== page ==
This application claims the benefit of United Kingdom Patent Application Serial No. 1421003.3
A typical sequencing workflow proceeds via the following steps: a) fragmenting the target DNA to make fragments; b) ligating adaptors to the fragments; c) amplifying the adaptor-ligated fragments, and d) sequencing the amplification products. In some methods, the fragmenting and ligating steps are mediated by a transposase (see, e.g., Caruccio, Methods Mol Biol. 2011 ;733:241-55
). In other methods, the fragmenting is done mechanically (e.g., by sonication or shearing) or using a double stranded DNA "dsDNA" fragmentase enzyme. In these methods (e.g., the mechanical or fragmentase methods), after the DNA is fragmented, the ends are polished and ligated to the adaptor.
Methods that rely on mechanical fragmentation and enzymes that generate dsDNA breaks (e.g. NEBNext dsDNA Fragmentase, New England Biolabs) require additional steps to prepare the fragments for ligation. For example, in both cases the ends of the fragments need to be polished using a polymerase, and in some cases, the polished fragments need to be treatment with a kinase to ensure that all of the 5' ends are phosphorylated. In addition, in many protocols the fragments are dA-tailed before ligation. These additional steps add significant technical complexity to the protocol.
Current fragmentation methods that rely on an enzyme (e.g., transposase or dsDNA fragmentase) are also limited because they are highly sensitive to the ratio of enzyme to DNA in the reaction. If too much DNA is included then the template is poorly fragmented. If too little DNA is included then the template is overly fragmented. This means that the amount template DNA must be carefully quantified before fragmentation and the reaction time and amount of enzyme should be carefully controlled to obtain a desired level of fragmentation. Finally, enzyme-based reactions are driven by an excess of enzyme and need to be quickly stopped to prevent excess fragmentation. This often involves addition of a stop buffer, which can adversely affect downstream processing steps or require extra cleanup steps. Further, when several samples are being processed, it can be difficult to ensure that fragmentation reaction time is uniform across the samples.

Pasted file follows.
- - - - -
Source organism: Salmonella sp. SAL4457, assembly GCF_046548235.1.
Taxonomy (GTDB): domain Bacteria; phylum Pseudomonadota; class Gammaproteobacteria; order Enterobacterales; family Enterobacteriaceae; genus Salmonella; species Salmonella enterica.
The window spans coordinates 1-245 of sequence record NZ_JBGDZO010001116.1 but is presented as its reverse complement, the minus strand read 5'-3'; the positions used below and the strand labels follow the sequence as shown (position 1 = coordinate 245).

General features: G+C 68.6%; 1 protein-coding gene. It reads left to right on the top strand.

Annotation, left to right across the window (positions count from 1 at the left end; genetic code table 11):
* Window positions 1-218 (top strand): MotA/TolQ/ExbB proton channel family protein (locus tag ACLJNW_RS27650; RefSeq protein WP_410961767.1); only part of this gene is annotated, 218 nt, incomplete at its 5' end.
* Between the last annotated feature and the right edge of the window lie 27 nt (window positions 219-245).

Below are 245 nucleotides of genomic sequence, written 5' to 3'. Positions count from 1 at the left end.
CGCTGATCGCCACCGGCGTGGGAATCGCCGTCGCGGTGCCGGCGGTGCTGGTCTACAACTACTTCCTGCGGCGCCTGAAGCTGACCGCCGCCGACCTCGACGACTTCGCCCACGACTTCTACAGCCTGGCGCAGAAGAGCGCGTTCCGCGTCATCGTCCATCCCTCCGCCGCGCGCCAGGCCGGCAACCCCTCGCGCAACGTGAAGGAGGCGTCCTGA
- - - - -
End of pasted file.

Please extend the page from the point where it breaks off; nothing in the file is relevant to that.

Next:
Moreover, transposase-mediated methods also have a bias for certain insertion sites (see, e.g., Green et al Mobile DNA 2012, 3:3